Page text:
Since 2013, the digital tool BrowZine has been available for mobile computing across tablets, iPads and Smart Phones. Now, BrowZine is adding a web platform! Continue reading “Digital Scholarship @ CUA: Keeping up! BrowZine now on the web!”

Digital Scholarship @ CUA: Put a Bow on a Science Book this Christmas!

Reading about all the books published in 2015, and then giving them as gifts is a joyful, seasonal pursuit!

https://www.flickr.com/photos/61423903@N06/7357608430

Some of the best science books published in 2015 include:

H is for Hawk by Helen Macdonald. An award-winning best-seller from the UK recounts how the author, an experienced falconer grieving the sudden death of her father, endeavored to train for the first time a dangerous goshawk predator as part of her personal recovery.

On the Move by Oliver Sacks. Published only four months before his death, this autobiography of Oliver Sacks provides an exuberant peek into the life of its author.

The Wright Brothers by David McCollough. On a winter day in 1903, in the Outer Banks of North Carolina, two unknown brothers from Ohio changed history. But it would take the world some time to believe what had happened: the age of flight had begun, with the first heavier-than-air, powered machine carrying a pilot. Who were these men and how was it that they achieved what they did?

Neurotribes : the Legacy of Autism and the Future of Neurodiversity by Steve Silberman. A groundbreaking book that upends conventional thinking about autism and suggests a broader model for acceptance, understanding, and full participation in society for people who think differently. What is autism: a devastating developmental disorder, a lifelong disability, or a naturally occurring form of cognitive difference akin to certain forms of genius? In truth, it is all of these things and more–and the future of our society depends on our understanding it. WIRED reporter Steve Silberman unearths the secret history of autism, long suppressed by the same clinicians who became famous for discovering it, and finds surprising answers to the crucial question of why the number of diagnoses has soared in recent years. Continue reading “Digital Scholarship @ CUA: Put a Bow on a Science Book this Christmas!”

Digital Scholarship @ CUA: Building Digital Scholarship

In October 2015, CUA Libraries hosted three events on open access. The video presentation for the second event is now available. Terry Owen, Digital Scholarship Librarian at UMD presented on the work he has done to build the Digital Repository for the University of Maryland, DRUM.

See the CUA Libraries Institutional Repository at Digital Collections.

Digital Scholarship @ CUA: Not Just the Journal Article!

journalsIt can be fascinating to talk to an author about their research. Now you can hear authors beyond just the journal article. Journal publishers and platforms are adding to the journal article. Take a look at this article and its’ accompanying “Watch what authors say about their articles” video:

Michael B. Green, Stephen D. Miller, Pierre Vanhove, Small representations, string instantons, and Fourier modes of Eisenstein series, Journal of Number Theory, Volume 146, January 2015, Pages 187-309, ISSN 0022-314X, http://dx.doi.org/10.1016/j.jnt.2013.05.018. (http://www.sciencedirect.com/science/article/pii/S0022314X13002424)

Other articles are including all the alt-metrics or bibliometrics, which include links to news articles or tweets or number of times downloaded, as these can be early indications about important research. See these two examples:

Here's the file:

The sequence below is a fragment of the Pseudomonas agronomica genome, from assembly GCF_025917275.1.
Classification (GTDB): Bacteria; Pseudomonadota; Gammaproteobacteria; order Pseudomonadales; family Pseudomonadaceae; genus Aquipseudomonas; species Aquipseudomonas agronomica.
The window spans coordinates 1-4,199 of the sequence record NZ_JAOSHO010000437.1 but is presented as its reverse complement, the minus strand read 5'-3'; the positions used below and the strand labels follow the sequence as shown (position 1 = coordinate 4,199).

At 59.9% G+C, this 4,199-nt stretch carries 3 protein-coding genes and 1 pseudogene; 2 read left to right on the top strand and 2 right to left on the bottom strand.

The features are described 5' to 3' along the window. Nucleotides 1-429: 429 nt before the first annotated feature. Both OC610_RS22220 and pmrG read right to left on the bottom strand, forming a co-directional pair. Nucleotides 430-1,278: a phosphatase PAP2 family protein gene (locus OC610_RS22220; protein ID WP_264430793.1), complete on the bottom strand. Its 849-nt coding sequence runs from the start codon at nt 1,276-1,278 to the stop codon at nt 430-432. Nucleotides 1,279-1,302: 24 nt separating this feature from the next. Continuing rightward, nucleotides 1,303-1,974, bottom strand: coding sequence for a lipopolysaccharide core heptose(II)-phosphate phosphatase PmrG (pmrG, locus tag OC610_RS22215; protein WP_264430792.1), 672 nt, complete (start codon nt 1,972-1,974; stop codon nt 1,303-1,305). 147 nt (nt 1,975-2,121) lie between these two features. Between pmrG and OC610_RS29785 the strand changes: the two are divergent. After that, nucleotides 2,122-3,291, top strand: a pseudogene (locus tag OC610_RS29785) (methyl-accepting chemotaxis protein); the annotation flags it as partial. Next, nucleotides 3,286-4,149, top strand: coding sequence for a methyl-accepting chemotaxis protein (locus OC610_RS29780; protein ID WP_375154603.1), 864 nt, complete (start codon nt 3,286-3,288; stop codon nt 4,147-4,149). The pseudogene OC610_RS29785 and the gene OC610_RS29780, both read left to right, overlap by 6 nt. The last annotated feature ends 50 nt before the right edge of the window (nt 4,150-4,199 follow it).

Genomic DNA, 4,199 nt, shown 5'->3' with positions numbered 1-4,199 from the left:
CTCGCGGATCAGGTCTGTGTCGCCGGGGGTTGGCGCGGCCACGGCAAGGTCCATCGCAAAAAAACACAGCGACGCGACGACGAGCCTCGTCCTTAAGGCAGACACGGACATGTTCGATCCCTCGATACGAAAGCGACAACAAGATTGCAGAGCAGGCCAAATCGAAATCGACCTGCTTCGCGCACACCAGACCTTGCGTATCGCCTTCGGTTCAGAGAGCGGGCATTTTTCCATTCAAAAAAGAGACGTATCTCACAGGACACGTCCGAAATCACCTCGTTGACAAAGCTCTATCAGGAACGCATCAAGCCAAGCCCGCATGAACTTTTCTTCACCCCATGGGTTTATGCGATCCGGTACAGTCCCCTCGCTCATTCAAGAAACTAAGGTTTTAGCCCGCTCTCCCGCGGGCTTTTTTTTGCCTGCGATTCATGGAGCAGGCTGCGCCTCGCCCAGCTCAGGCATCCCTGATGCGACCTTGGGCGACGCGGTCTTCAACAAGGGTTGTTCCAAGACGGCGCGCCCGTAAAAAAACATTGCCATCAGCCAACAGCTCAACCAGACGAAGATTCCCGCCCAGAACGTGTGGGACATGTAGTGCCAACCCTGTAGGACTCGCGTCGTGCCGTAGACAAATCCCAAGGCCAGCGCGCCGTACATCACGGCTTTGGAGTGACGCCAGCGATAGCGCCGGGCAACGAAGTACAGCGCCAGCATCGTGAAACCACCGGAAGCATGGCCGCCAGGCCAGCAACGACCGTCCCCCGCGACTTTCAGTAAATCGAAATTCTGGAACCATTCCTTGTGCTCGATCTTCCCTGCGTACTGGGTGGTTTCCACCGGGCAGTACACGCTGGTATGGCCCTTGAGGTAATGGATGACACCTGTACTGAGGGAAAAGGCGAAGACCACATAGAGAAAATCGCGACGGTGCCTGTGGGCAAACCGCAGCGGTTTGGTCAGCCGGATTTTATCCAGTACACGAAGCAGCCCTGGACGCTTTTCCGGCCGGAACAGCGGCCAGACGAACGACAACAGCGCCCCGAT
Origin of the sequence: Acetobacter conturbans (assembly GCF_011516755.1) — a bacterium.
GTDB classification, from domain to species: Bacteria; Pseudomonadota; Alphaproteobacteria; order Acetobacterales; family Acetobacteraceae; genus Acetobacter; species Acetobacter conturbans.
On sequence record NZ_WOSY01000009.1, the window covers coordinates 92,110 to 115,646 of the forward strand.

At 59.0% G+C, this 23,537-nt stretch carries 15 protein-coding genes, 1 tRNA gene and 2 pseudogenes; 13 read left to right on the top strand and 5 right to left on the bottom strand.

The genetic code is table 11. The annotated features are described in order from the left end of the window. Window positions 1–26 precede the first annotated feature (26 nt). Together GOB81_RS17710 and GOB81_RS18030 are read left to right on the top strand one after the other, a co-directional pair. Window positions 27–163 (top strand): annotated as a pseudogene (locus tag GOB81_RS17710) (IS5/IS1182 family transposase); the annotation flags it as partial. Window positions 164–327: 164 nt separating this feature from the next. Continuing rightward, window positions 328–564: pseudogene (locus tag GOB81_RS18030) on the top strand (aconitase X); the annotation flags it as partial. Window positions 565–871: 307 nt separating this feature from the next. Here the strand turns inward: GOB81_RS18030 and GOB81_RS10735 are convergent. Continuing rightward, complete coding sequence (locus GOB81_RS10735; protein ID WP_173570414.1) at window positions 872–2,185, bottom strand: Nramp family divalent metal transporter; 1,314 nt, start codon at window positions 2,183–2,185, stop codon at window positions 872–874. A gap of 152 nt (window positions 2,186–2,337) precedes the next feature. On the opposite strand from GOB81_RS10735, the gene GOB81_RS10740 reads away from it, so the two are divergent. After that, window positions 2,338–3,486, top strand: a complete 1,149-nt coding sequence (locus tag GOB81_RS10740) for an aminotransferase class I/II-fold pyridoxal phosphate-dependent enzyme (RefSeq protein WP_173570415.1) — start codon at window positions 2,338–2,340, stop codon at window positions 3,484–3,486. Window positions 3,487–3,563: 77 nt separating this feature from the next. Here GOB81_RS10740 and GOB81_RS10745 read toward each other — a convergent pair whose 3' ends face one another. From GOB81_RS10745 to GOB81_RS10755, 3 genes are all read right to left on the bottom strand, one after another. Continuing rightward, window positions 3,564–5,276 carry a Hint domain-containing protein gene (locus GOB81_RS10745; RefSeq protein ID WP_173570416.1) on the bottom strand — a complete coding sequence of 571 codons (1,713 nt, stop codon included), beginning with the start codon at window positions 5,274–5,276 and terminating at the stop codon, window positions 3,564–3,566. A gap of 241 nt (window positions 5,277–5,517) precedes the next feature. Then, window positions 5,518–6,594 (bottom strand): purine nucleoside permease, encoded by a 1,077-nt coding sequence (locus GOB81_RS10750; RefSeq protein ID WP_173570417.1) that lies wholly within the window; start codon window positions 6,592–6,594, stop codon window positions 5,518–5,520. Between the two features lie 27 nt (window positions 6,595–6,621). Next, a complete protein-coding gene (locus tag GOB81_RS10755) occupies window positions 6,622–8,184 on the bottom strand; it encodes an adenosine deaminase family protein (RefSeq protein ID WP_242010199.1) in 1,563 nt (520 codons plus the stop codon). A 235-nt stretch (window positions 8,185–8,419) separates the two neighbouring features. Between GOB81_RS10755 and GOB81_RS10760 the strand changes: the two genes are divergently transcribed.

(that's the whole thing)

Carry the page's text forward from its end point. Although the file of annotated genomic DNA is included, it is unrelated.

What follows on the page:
Frances Aboud, Nafisa Lira Huq, Charles P. Larson, Livia Ottisova, An assessment of community readiness for HIV/AIDS preventive interventions in rural Bangladesh, Social Science & Medicine, Volume 70, Issue 3, February 2010, Pages 360-367, ISSN 0277-9536, http://dx.doi.org/10.1016/j.socscimed.2009.10.011. (http://www.sciencedirect.com/science/article/pii/S027795360900687X)

Ibraheem Alhashim, Kai Xu, Yixin Zhuang, Junjie Cao, Patricio Simari, and Hao Zhang. 2015. Deformation-driven topology-varying 3D shape correspondence. ACM Trans. Graph. 34, 6, Article 236 (October 2015), 13 pages. DOI=http://dx.doi.org/10.1145/2816795.2818088

Authors are providing their data sets as supplemental materials:

Guler, N., Fersch, R. G., Kuhn, S. E., Bosted, P., Griffioen, K. A., Keith, C., … & Gevorgyan, N. (2015). Precise determination of the deuteron spin structure at low to moderate Q 2 with CLAS. Phys. Rev. C 92.

Research is being published in new and exciting ways and changing the way we read, listen, watch and digest journal articles.

Digital Scholarship @ CUA: Where’s the Data?

Researchers at universities are beginning to think beyond the requirements to author a data management plan. Kristen Briney, Data Services Librarian at the University of Wisconsin–Milwaukee has taught and advised researchers on practical data management, creating data management plans and working with electronic lab notebooks. Her recently published TedxUMilwaukee Talk Rethinking Research Data asks researchers to go further and publish their data when they publish an article.

 

Digital Scholarship @ CUA: Telling the Story Digitally!

Have you seen the new exhibit Ius Ecclesiae: An Historical Look at Canon Law?

11-9-2015 2-31-22 PM

Ius Ecclesiae: An Historical Look at Canon Law is a new exhibit from CUA Libraries. The physical display is located at CUA in the second floor lobby of Mullen Library. There is an excellent virtual exhibit demonstrating the use of a StoryMap. The power of Story Maps use geography, history and links to local content to show you the story and connect you to library resources.

In the simplest terms, canon law is the body of laws that governs the Church. Through nearly two thousand years of history, Catholic canon law developed parallel to civil legal traditions while incorporating evolving theological ideas into its framework. To learn more, check out our 2nd floor book display and online exhibit.

The digital tool(s) used to create this StoryMap begin with the GIS software from ESRI. “Esri Story Maps let you combine authoritative maps with narrative text, images, and multimedia content. They make it easy to harness the power of maps and geography to tell your story.”

For more information on the making of this virtual exhibit, please contact Religious Studies and Humanities Services (314, 316 Mullen) 202-319-5088.